Mindfulness in antenatal classes: A quasi-experimental pilot study
Irving, T. A. (2020). Mindfulness in antenatal classes: A quasi-experimental pilot study (Thesis, Master of Social Sciences (MSocSc)). The University of Waikato, Hamilton, New Zealand. Retrieved from https://hdl.handle.net/10289/13528
Permanent Research Commons link: https://hdl.handle.net/10289/13528
Pregnancy is a major life transition, and entails high levels of change and uncertainty which, for some parents, can elicit anxiety and distress. Mindfulness practices may help people to cope with uncertainty and change. This study explores whether adding mindfulness to antenatal classes is acceptable and helpful for mothers and fathers, and whether participants use these skills during pregnancy, birth, and the early postnatal period. It also explores whether it is feasible to incorporate mindfulness into an existing comprehensive antenatal education curriculum. The study compared the experiences of participants in two sets of antenatal classes with the same curriculum, except for the addition of a brief weekly mindfulness exercise and associated handout for one of the two groups. The two-hour classes were run over six weeks for pregnant women in their third trimester and their partners. Two separate trials were carried out consecutively – Trial A and Trial B. Trial A included 23 participants in the intervention group and 15 in the comparison group. Thirty-eight people were in the Trial B intervention group and 32 in the comparison group. However, practical barriers led to the Trial B intervention being minimally delivered and therefore data from Trial B were not analysed. Pre-intervention and post-intervention questionnaires measured pregnancy-related anxiety, psychological distress, and mindfulness. Acceptability of the mindfulness intervention and satisfaction with the antenatal classes was measured post-intervention. Psychological distress, mindfulness, and overall birth experience were measured one-month postnatally. Findings showed no statistically significant reductions in psychological distress or pregnancy-related anxiety for either group. There were also no significant increases in mindfulness. Although not statistically significant, participants in the mindfulness group may have had a slightly better birth experience; however, this is difficult to establish with certainty. People in the mindfulness group generally enjoyed the classes overall and reported having learned some useful skills; however, most did not practice mindfulness outside of class. The results of this pilot study suggest that it may be feasible to incorporate mindfulness into typical antenatal classes if adaptations are made so that it can be more smoothly integrated into the existing curriculum. Further research is needed into the feasibility of mindfulness in antenatal classes using a mindfulness programme which addresses the challenges identified in this study. This may have implications for the potential inclusion of brief mindfulness interventions across a variety of health and social settings.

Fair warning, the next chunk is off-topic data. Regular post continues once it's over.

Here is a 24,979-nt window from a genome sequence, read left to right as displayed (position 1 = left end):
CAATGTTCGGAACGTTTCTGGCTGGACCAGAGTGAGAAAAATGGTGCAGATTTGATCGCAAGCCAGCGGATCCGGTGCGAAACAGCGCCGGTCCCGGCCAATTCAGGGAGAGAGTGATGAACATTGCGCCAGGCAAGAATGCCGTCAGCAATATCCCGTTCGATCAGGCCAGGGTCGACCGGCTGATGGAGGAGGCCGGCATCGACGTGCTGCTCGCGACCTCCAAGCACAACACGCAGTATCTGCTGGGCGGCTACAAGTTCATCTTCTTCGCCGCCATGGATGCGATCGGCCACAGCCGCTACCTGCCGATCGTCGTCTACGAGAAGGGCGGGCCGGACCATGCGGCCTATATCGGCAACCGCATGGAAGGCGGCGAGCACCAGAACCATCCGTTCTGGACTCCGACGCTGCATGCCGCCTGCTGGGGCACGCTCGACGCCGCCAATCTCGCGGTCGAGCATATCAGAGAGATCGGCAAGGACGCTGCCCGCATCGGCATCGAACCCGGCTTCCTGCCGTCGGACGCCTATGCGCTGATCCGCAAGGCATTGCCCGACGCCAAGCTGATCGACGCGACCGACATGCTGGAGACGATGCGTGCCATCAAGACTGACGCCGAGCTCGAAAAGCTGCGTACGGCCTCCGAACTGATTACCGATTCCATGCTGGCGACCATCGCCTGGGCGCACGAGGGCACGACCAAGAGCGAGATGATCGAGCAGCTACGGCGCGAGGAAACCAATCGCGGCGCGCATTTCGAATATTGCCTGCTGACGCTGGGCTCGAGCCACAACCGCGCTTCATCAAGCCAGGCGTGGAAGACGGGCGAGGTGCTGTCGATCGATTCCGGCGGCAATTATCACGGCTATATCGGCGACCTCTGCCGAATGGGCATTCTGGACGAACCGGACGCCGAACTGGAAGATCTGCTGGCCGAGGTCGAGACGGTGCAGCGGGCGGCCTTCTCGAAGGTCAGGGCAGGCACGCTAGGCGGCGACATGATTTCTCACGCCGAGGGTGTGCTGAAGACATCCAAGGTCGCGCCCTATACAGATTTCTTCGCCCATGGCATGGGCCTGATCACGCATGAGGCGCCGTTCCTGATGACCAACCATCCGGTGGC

The University of Waikato
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- Masters Degree Theses